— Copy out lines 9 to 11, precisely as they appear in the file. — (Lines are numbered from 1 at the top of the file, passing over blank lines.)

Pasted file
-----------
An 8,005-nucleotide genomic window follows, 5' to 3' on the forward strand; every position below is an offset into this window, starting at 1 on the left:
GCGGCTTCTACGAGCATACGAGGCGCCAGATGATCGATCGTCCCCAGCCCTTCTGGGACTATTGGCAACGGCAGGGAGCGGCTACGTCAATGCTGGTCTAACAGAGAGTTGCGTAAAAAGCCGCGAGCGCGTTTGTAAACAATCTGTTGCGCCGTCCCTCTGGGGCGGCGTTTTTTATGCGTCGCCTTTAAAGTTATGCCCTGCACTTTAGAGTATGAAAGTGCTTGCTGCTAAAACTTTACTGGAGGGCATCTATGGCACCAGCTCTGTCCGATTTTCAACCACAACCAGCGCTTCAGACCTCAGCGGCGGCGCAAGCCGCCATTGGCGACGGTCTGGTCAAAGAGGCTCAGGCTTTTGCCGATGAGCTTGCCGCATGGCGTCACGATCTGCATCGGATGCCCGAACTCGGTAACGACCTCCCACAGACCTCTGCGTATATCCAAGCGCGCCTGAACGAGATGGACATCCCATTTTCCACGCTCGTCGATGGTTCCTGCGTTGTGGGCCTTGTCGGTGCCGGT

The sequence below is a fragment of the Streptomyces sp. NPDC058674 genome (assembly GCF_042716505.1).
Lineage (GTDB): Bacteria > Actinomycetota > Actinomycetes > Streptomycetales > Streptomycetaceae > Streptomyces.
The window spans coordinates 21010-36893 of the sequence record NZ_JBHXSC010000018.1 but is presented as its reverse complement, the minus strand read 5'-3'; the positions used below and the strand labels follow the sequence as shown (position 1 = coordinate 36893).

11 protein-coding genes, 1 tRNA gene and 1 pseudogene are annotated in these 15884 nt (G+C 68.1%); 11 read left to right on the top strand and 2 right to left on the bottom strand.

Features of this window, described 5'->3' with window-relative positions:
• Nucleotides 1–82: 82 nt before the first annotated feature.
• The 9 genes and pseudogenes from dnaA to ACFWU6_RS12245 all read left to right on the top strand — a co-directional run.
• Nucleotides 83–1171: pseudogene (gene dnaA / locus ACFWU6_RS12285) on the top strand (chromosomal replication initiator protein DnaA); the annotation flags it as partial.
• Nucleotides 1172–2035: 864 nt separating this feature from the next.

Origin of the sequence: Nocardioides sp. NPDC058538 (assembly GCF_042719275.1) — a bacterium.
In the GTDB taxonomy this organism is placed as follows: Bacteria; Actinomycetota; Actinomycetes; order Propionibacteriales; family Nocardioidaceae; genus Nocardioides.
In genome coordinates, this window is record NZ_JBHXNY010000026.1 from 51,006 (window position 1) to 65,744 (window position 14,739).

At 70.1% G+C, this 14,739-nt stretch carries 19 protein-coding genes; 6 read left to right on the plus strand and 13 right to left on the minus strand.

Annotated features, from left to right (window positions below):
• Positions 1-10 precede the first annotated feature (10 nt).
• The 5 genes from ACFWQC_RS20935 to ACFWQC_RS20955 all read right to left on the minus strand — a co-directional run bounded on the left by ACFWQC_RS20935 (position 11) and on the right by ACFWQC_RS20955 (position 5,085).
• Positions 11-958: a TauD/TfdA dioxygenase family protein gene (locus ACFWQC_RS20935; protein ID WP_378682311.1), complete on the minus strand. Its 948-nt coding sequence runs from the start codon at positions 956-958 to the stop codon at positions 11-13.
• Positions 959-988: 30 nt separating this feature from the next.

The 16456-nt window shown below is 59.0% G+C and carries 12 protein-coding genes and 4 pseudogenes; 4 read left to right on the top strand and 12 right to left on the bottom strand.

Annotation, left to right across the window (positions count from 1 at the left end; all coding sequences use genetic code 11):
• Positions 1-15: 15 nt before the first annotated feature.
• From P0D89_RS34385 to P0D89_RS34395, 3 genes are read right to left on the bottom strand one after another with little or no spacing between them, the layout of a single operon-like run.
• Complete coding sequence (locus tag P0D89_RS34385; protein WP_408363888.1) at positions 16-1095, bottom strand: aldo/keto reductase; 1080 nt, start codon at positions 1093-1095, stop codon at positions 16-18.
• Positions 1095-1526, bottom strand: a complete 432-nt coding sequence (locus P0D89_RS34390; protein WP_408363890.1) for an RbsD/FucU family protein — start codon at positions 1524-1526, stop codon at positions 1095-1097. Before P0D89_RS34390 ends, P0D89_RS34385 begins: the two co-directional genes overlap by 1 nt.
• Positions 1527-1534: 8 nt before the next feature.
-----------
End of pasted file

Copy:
• The 9 genes and pseudogenes from dnaA to ACFWU6_RS12245 all read left to right on the top strand — a co-directional run.
• Nucleotides 83–1171: pseudogene (gene dnaA / locus ACFWU6_RS12285) on the top strand (chromosomal replication initiator protein DnaA); the annotation flags it as partial.
• Nucleotides 1172–2035: 864 nt separating this feature from the next.